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What will affect China's economy in H2?

07-15-2010 08:54 BJT

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Troubles in the Eurozone, the de-pegging of the yuan, and tightened property policies will affect China's economic performance in the second half. Yin Hang takes a look at China's macro economy.

Global markets are tumbling, and Chinese stocks are no exception. The Greek debt crisis which erupted at the beginning of the year, sparked investor worries. And there were domestic factors too. China's economic growth remained in double digits in the first quarter, shored up by private investment, domestic consumption and exports

But analysts expect tightening in property policies, to further affect the market in the second half.

The stock market might not be rising, but the vegetable market has been.

Skyrocketing vegie prices in the first quarter caused concern early. But May's CPI figure, showed that inflationary pressures weren't as strong as first feared. Most experts expect the June CPI to fall.

A more flexible currency exchange rate, could also help to ease pressure on inflation if the yuan appreciates.

Since the government announcement that it would de-peg the yuan from the U.S. dollar on June 19th, the Renminbi exchange rate against the greenback has risen by more than 0.7 percent. But it's hard to predict whether the yuan will depreciate or appreciate in the second half.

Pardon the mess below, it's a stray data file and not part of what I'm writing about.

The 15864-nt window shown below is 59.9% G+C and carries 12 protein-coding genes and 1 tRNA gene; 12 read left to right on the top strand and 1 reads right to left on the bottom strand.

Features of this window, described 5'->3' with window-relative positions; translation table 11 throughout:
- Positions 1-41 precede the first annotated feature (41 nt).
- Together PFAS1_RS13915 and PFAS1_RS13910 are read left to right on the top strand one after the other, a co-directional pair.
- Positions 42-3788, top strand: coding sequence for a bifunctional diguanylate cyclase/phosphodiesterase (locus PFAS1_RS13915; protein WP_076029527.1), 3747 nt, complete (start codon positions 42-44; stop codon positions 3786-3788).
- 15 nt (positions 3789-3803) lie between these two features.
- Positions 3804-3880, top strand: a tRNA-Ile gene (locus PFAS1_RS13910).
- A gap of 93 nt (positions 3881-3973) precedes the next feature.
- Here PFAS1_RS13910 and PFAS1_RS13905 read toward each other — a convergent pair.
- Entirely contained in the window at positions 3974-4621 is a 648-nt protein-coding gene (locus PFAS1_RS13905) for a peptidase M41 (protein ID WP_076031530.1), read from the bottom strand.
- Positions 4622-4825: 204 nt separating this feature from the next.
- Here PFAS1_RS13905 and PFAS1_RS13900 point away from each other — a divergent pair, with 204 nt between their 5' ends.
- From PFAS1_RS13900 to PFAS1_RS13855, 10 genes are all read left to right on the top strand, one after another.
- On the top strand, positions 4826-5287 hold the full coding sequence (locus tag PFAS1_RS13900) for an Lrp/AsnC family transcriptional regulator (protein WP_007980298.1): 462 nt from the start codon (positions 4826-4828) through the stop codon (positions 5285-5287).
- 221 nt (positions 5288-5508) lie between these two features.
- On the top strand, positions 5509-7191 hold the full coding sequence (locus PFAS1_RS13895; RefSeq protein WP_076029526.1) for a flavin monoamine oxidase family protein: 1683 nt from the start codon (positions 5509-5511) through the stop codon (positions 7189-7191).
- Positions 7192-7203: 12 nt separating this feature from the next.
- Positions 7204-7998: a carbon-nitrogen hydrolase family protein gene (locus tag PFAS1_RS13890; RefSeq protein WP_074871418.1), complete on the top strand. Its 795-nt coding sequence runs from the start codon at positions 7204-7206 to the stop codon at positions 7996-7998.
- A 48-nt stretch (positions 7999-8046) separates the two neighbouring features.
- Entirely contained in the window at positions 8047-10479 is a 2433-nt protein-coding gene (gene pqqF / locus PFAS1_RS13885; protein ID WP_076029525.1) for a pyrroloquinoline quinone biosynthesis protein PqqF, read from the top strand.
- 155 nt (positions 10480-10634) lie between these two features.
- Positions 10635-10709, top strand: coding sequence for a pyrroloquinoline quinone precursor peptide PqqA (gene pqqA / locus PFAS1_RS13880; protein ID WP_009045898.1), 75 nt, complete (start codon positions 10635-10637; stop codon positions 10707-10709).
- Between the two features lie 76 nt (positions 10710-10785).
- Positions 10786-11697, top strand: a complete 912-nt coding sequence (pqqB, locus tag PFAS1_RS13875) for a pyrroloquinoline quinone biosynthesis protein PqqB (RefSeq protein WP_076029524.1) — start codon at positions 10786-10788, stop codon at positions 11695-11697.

Either way, it will affect export growth.

China's General Administration of Customs says, the total trade volume from January to June reached 1.35 trillion US dollars. Export growth was more than 50 percent.

But behind the impressive figure, is China's low base from last year.

Internationally, the European Union could impact exports in the second half. China's largest trade partner, has domestic woes that are likely to affect demand. Domestically, rising labor costs are diminishing China's competitive edge. All in all, experts predict slowing trade growth in the second half.

It's likely to be a similar story in the property market.

Central government efforts to cool down the real estate market have choked off property prices. But they still remain high. Prices and transaction volumes are edging down. But it's more likely that growth will simply slow.

Editor:Xiong Qu |Source:

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